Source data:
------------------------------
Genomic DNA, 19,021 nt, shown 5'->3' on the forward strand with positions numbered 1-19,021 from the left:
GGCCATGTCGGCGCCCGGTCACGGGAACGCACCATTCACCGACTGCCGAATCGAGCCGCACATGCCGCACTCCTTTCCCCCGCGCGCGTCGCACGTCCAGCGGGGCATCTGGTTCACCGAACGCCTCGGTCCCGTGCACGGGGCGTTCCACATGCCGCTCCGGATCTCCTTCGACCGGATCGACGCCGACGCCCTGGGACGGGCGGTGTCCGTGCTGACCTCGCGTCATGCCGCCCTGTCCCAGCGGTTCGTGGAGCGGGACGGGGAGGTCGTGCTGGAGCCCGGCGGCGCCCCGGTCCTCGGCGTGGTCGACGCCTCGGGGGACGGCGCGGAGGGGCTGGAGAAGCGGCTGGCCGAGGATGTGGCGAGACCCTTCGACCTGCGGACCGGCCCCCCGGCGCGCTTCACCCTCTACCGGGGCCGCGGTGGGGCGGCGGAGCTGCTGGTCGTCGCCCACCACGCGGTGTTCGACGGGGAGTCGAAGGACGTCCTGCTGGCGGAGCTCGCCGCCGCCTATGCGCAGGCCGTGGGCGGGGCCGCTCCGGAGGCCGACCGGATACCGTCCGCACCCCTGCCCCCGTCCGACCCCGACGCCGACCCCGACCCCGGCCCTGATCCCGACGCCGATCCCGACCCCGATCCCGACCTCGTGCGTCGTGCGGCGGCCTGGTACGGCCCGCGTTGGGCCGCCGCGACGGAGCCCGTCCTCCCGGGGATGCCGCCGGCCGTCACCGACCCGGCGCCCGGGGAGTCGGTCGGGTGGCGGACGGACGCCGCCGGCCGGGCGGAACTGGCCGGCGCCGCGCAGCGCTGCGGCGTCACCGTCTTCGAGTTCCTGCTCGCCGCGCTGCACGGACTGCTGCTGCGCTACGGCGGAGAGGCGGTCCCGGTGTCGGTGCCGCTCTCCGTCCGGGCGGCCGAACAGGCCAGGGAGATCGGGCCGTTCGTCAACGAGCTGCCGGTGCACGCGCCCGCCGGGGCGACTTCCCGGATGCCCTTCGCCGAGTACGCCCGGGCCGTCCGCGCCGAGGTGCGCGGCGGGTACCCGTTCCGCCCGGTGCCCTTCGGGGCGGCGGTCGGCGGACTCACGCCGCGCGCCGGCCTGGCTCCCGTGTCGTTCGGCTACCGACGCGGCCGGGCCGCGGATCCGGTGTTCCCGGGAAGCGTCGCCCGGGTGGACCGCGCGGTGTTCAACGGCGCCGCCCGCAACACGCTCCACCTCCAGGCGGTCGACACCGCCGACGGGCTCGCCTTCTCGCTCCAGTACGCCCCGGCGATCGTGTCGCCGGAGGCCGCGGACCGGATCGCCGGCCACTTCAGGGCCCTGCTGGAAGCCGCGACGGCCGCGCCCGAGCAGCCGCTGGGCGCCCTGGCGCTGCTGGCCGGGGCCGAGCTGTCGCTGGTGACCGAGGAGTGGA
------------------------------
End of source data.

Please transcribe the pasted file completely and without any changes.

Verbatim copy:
Genomic DNA, 19,021 nt, shown 5'->3' on the forward strand with positions numbered 1-19,021 from the left:
GGCCATGTCGGCGCCCGGTCACGGGAACGCACCATTCACCGACTGCCGAATCGAGCCGCACATGCCGCACTCCTTTCCCCCGCGCGCGTCGCACGTCCAGCGGGGCATCTGGTTCACCGAACGCCTCGGTCCCGTGCACGGGGCGTTCCACATGCCGCTCCGGATCTCCTTCGACCGGATCGACGCCGACGCCCTGGGACGGGCGGTGTCCGTGCTGACCTCGCGTCATGCCGCCCTGTCCCAGCGGTTCGTGGAGCGGGACGGGGAGGTCGTGCTGGAGCCCGGCGGCGCCCCGGTCCTCGGCGTGGTCGACGCCTCGGGGGACGGCGCGGAGGGGCTGGAGAAGCGGCTGGCCGAGGATGTGGCGAGACCCTTCGACCTGCGGACCGGCCCCCCGGCGCGCTTCACCCTCTACCGGGGCCGCGGTGGGGCGGCGGAGCTGCTGGTCGTCGCCCACCACGCGGTGTTCGACGGGGAGTCGAAGGACGTCCTGCTGGCGGAGCTCGCCGCCGCCTATGCGCAGGCCGTGGGCGGGGCCGCTCCGGAGGCCGACCGGATACCGTCCGCACCCCTGCCCCCGTCCGACCCCGACGCCGACCCCGACCCCGGCCCTGATCCCGACGCCGATCCCGACCCCGATCCCGACCTCGTGCGTCGTGCGGCGGCCTGGTACGGCCCGCGTTGGGCCGCCGCGACGGAGCCCGTCCTCCCGGGGATGCCGCCGGCCGTCACCGACCCGGCGCCCGGGGAGTCGGTCGGGTGGCGGACGGACGCCGCCGGCCGGGCGGAACTGGCCGGCGCCGCGCAGCGCTGCGGCGTCACCGTCTTCGAGTTCCTGCTCGCCGCGCTGCACGGACTGCTGCTGCGCTACGGCGGAGAGGCGGTCCCGGTGTCGGTGCCGCTCTCCGTCCGGGCGGCCGAACAGGCCAGGGAGATCGGGCCGTTCGTCAACGAGCTGCCGGTGCACGCGCCCGCCGGGGCGACTTCCCGGATGCCCTTCGCCGAGTACGCCCGGGCCGTCCGCGCCGAGGTGCGCGGCGGGTACCCGTTCCGCCCGGTGCCCTTCGGGGCGGCGGTCGGCGGACTCACGCCGCGCGCCGGCCTGGCTCCCGTGTCGTTCGGCTACCGACGCGGCCGGGCCGCGGATCCGGTGTTCCCGGGAAGCGTCGCCCGGGTGGACCGCGCGGTGTTCAACGGCGCCGCCCGCAACACGCTCCACCTCCAGGCGGTCGACACCGCCGACGGGCTCGCCTTCTCGCTCCAGTACGCCCCGGCGATCGTGTCGCCGGAGGCCGCGGACCGGATCGCCGGCCACTTCAGGGCCCTGCTGGAAGCCGCGACGGCCGCGCCCGAGCAGCCGCTGGGCGCCCTGGCGCTGCTGGCCGGGGCCGAGCTGTCGCTGGTGACCGAGGAGTGGA